Mackey explained that EFF filed this case because it targets the heart of our privacy and the ability to know what our government is doing when it sets up and uses prying surveillance technology like a cell site simulator, which collects data from all cell phones within range.
“A cell site simulator is a really good example of how broadly law enforcement can invade everyone’s privacy in a particular area,” Mackey warned.
Then there are people’s constitutionally protected freedoms, Mackey declared, like the people’s right to be free of unreasonable search or seizure of their person or their private property.
Additionally, Mackey explained that these tools can harm our First Amendment right to organize, to engage in lawful protest, and ask the government to fix problems.
He said that EFF is really concerned about how law enforcement uses cell site simulators which can collect personal information about you, the cell phone itself, what it’s connecting to, the contents of phone calls, other messages, and communications.
“It’s important for the public to know when law enforcement is setting it up somewhere where there’s a lot of foot traffic,” Mackey explained, giving an example of places where it’s going to capture a lot more people than the target of their investigation.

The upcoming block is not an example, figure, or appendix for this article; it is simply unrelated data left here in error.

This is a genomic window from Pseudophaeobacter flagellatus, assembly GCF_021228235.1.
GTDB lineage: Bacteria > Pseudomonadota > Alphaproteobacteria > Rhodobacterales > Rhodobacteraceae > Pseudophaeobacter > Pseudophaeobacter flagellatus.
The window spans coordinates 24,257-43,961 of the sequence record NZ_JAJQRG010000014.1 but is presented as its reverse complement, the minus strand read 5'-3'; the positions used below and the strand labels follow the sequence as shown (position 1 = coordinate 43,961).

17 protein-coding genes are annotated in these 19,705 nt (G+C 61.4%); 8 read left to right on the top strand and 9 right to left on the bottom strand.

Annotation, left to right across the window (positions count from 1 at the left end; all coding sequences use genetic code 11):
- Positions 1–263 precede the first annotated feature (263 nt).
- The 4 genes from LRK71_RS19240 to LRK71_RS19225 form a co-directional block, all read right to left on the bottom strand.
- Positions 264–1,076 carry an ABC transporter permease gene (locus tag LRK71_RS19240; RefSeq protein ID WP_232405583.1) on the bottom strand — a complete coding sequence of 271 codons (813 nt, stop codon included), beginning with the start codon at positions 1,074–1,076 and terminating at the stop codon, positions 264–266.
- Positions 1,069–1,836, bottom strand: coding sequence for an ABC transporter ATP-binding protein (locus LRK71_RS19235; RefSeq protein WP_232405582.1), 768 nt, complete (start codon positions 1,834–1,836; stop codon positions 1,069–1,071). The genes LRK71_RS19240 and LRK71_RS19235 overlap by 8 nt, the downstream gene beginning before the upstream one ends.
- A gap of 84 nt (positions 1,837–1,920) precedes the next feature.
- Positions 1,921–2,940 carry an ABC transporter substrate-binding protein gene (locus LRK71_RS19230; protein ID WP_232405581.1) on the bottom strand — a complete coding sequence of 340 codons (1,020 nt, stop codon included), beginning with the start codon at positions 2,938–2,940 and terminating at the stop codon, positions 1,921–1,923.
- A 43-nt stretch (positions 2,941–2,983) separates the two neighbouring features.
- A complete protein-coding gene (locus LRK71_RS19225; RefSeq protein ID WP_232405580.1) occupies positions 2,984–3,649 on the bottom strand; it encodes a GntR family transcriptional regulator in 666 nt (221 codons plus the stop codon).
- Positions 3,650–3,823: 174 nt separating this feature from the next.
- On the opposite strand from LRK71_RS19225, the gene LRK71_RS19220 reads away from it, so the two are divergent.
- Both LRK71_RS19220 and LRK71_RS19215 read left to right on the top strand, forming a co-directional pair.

He explained that if we knew the date, time, and location of the cell site simulator, people may be able to realize their communications were likely swept up by law enforcement, a violation of their privacy.
“What about when law enforcement secretly conducts a criminal investigation, uses a cell site simulator to surveil, and then no criminal charges are filed?” he posed.
As the search warrant remains sealed after the investigation is closed, Mackey believes that the public has a right to understand what data was collected by the cell site simulator, and what happens to the data.
“The fourth district court’s decision conflicts with other California appellate court cases involving search warrant affidavits,” Mackey objected, citing a famous 2005 decision involving Michael Jackson, where the court ruled that the public does have a presumptive right to search warrant affidavits.
“What we’re asking the California Supreme Court to do, is actually review the case and set the law that would govern those records,” Mackey continued.
EFF wants the California Supreme Court to confirm these search warrant affidavits are public records, Mackey advised, then the only question is whether there’s any factual reason why the record should remain sealed or whether it could be redacted to allow public access.